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for (int i = 0; i < X; i++)
   myitem = (checkedDB) ? dirtyItem : cleanItem;

I wanted to know if there's a way of flipping checkedDB in the same statement, i.e. the next iteration checkedDB is the opposite of it's value, so like XORing.

share|improve this question
    
Interesting question: what language? I don't know of anything like this in C#/Java/C++ – John Weldon May 1 '10 at 0:11
1  
XOR is just a bitwise operation — it isn't destructive. So this is not like XOR. It's like setting a variable and checking its logical negation. – Chuck May 1 '10 at 0:17
    
checkedDB ^= checkedDB has the desired thing. – halivingston May 1 '10 at 0:18
    
@halivingston, that will just zero-out the variable. – Marcelo Cantos May 1 '10 at 0:21
2  
checkedDB ^= 1; – kenny May 1 '10 at 0:30
up vote 5 down vote accepted

What about:

for (int i = 0; i < X; i++)
    myitem = !(checkedDB = !checkedDB) ? dirtyItem : cleanItem;

That may be not really readable/understandable at first sight, but it does what you want in one statement.

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won't this flip the value first and then check the flipped value? i'm only guessing. sorry if i'm wrong. :) – echo May 1 '10 at 0:12
    
checkedDB = !checkedDB will evaluate to !checkedDB, thus you should swap dirtyItem and cleanItem if it should be semantically equivalent to the formulation in the question. – aioobe May 1 '10 at 0:14
    
Yeah youre right, now this works, just tested :) – Philip Daubmeier May 1 '10 at 0:14
1  
Nope. It flips the value, sets the variable to that value, then checks against the value flipped again (i.e. the original value). – Chuck May 1 '10 at 0:14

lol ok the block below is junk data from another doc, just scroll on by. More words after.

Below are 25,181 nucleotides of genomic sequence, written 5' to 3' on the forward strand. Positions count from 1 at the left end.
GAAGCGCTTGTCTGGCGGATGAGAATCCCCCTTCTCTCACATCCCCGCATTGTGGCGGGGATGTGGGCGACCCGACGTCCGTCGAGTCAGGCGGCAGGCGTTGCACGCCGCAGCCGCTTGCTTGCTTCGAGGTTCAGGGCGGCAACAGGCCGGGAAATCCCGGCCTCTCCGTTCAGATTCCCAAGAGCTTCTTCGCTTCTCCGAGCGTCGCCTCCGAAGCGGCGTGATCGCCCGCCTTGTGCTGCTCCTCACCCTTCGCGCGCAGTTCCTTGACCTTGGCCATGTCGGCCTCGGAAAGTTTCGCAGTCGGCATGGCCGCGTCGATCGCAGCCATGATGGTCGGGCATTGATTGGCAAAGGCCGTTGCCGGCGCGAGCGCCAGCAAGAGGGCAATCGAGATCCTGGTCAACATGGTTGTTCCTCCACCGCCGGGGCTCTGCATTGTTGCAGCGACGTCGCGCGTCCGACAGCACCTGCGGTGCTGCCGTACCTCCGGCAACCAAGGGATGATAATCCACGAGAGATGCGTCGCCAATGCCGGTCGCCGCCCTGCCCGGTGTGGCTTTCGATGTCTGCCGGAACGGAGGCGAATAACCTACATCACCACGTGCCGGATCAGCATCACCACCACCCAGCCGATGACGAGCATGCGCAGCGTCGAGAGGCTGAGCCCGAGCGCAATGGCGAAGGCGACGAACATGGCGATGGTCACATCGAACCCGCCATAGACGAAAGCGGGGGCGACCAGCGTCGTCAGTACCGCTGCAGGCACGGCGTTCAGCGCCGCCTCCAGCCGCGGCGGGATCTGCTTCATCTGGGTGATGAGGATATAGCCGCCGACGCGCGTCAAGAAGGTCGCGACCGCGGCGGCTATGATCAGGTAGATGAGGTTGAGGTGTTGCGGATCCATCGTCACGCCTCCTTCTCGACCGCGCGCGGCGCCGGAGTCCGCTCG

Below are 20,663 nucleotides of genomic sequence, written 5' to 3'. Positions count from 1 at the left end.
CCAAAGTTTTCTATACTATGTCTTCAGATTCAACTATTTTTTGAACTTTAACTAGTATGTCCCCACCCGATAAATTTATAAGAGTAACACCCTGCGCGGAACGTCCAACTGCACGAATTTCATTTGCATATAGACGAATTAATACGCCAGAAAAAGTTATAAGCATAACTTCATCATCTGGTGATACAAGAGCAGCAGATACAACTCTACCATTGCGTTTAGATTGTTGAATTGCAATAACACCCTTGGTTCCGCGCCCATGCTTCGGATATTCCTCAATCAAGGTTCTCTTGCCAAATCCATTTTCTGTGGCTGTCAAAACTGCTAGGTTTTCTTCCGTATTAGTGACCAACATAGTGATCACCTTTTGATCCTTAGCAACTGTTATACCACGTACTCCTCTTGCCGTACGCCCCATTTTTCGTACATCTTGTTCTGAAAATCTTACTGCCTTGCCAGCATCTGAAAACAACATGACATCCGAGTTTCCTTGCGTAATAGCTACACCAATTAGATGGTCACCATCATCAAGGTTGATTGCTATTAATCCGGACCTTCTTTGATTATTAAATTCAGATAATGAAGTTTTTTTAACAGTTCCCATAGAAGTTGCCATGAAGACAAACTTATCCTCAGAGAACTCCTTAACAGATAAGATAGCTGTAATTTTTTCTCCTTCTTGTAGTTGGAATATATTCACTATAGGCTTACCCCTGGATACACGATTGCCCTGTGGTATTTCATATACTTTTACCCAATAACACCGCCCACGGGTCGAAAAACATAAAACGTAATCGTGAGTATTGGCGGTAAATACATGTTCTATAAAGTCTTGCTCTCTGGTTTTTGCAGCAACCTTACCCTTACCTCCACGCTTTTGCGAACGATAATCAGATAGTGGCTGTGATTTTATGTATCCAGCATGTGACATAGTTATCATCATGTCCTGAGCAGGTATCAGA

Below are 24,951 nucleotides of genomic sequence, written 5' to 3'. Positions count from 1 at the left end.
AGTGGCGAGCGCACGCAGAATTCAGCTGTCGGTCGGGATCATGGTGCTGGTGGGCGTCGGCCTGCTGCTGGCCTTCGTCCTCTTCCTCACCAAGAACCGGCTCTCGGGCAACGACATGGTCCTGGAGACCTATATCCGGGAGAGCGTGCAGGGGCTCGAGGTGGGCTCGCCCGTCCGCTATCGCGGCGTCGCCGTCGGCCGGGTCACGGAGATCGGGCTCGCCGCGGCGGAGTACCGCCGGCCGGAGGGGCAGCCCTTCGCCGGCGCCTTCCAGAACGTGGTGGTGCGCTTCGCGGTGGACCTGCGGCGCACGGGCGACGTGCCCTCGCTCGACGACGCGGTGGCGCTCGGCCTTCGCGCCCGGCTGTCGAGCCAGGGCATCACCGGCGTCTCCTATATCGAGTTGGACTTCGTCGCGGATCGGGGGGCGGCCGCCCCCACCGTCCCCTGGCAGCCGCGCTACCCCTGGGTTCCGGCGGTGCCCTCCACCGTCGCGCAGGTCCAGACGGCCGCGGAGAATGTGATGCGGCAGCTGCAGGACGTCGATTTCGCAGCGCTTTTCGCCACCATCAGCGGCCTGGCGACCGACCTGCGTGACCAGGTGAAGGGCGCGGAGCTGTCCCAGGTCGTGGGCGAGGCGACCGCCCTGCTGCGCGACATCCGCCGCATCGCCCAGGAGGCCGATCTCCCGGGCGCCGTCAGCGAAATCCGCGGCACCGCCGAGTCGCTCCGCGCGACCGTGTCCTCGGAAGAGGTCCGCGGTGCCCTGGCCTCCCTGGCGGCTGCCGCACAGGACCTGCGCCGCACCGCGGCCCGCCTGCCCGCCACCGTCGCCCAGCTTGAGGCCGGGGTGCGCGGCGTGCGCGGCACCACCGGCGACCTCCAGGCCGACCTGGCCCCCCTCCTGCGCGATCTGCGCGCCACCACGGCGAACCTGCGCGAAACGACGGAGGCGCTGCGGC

5  
I think it's important to note that this is not something you should ever voluntarily do. – Chuck May 1 '10 at 0:15

The best answer, IMO, is: not if you have any self-respect. The result will be ugly and confusing, and for no real gain. Here are two distinct solutions that are cleaner and thus easier to understand.

for (int i = 0; i < X; i++)
{
    myitem = checkedDB ? dirtyItem : cleanItem;
    checkedDB = !checkedDB;
}

The following version doesn't even require the extra variable and achieves your one-line goal:

for (int i = 0; i < X; i++)
{
    myitem = i%2 == 0 ? dirtyItem : cleanItem;
}
share|improve this answer
    
Agreed. I should have given the OP that advice, too. :) – Philip Daubmeier May 1 '10 at 0:37

One way to toggle a boolean value is bool ^= true:

for (int i = 0; i < X; i++)
{
   myitem = (checkedDB ^= true) ? cleanItem : dirtyItem;
}

I swapped cleanItem and dirtyItem since you toggle checkedDB before one of them is chosen.

The benefit of using checkedDb ^= true over checkedDB = !checkedDB is that it is clear that you meant to modify checkedDB and didn't accidentally mistype a == comparison.

Since you haven't specified the language, I can't say for certain if your language will allow an assignment in the conditional part of the ternary operator.

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C, C++, C# and Java all allow this, dont they? I am just guessing the OP meant one of these four. – Philip Daubmeier May 1 '10 at 0:23
1  
What is the benefit of this over just doing x = !x? – Chuck May 1 '10 at 0:24
    
I don't have a C# or Java compiler handy to test it, but C and C++ will certainly compile it. Without testing it, I'm guessing C# would allow it since you aren't using a single =... Is there somewhere I can run a C# snippet online? :/ – Mark Rushakoff May 1 '10 at 0:25
    
@Chuck: The benefit is that it is clear that your intent was a modifying assignment, not a typo where you intended to use an ==. – Mark Rushakoff May 1 '10 at 0:26
    
Just tried it with c#: my code of the form a = !(b = !b) ? t : f; compiles and does the right thing, your a = (b ^= true) ? t : f; does also compile and does the trick, too. – Philip Daubmeier May 1 '10 at 0:32

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